Archive for September 2007
A nonprofit organization that produces some of the most familiar public service advertising is joining its profit-making counterparts in radically rethinking its media choices, reflecting substantial changes in how its intended audiences consume media.
An investment by the software giant seems likely - Facebook is the ideal testbed for the future of advertising.
The witness list for today's Senate hearing on Google's proposed $3.1 billion purchase of ad firm DoubleClick is more notable for who is not testifying than for who is.
Consumers are in control, and advertisers should get used to it. That was a common theme as marketing industry leaders gathered in Manhattan on Monday to ponder how the Internet has turned their world upside down.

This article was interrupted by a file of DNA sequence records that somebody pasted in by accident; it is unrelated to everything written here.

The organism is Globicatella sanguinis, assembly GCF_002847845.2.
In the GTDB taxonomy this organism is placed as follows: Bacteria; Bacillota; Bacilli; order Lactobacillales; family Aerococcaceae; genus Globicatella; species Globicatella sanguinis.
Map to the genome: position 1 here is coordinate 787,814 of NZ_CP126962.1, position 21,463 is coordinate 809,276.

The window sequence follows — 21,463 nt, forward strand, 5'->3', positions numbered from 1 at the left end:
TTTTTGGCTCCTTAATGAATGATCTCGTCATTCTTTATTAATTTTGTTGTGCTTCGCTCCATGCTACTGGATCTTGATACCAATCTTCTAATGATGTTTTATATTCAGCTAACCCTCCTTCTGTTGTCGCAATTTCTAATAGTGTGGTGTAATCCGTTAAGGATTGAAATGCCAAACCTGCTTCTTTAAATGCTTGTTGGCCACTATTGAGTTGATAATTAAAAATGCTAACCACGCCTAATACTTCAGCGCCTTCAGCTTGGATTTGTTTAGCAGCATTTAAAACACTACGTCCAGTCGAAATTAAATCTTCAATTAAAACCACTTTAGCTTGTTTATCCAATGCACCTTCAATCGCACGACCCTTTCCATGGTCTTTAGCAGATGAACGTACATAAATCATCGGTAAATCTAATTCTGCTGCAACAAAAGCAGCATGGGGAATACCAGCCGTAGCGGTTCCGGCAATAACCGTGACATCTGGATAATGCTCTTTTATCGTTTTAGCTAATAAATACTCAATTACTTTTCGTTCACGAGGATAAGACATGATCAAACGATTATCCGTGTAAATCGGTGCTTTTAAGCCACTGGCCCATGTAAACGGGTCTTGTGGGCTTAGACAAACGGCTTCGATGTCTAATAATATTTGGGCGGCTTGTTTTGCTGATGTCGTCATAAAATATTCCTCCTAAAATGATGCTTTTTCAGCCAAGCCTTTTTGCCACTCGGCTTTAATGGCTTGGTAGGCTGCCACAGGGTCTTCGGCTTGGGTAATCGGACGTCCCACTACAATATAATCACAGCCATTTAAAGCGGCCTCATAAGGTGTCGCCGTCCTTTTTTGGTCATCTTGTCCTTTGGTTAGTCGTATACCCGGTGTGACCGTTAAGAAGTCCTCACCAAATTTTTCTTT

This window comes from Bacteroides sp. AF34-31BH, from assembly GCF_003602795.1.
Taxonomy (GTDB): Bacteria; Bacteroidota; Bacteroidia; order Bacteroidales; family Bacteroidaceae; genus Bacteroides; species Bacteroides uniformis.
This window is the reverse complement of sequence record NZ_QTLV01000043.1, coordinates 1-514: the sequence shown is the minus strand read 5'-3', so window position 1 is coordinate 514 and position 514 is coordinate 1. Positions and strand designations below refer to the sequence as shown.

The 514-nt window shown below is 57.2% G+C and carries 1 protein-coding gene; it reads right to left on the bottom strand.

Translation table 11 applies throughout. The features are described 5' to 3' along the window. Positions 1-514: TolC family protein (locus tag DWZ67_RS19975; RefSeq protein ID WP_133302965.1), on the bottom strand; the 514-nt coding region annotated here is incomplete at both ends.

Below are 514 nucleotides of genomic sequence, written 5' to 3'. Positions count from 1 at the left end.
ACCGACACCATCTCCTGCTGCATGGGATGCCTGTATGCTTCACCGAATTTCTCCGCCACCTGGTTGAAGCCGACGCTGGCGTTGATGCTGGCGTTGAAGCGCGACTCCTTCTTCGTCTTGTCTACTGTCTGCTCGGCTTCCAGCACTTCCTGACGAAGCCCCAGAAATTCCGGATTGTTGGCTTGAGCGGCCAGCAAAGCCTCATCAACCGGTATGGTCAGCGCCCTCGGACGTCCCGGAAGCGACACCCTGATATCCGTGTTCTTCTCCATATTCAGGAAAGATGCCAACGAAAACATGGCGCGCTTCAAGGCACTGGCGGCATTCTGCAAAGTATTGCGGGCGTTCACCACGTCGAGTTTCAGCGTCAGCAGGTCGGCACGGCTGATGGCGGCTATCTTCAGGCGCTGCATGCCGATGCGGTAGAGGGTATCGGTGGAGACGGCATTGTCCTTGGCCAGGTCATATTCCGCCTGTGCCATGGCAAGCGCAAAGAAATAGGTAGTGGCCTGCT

Industry pundits love kicking Yahoo!, the bedraggled Internet company that suffered this summer from missed earnings and a management shakeup. Luckily for it, the stock market is feeling more kindly.
The dynamics of working in the media are changing as audiences produce their own media, says Mark Deuze, the author of the new book "Media Work." Media workers in all areas are asking: "Will my job still be there tomorrow?"
If there's one message the government wants you to know about analog televisions going dark in early 2009, it's this: don't panic.
For communications professionals, being unfamiliar with social media tools borders on malpractice.
Despite the recent onslaught of bad press, citywide and regional Wi-Fi networks are not dead.
While all media will likely benefit, at least marginally, from a flood of campaign bucks and Olympic hype next year, it’s a sure bet those contributions won’t save struggling segments.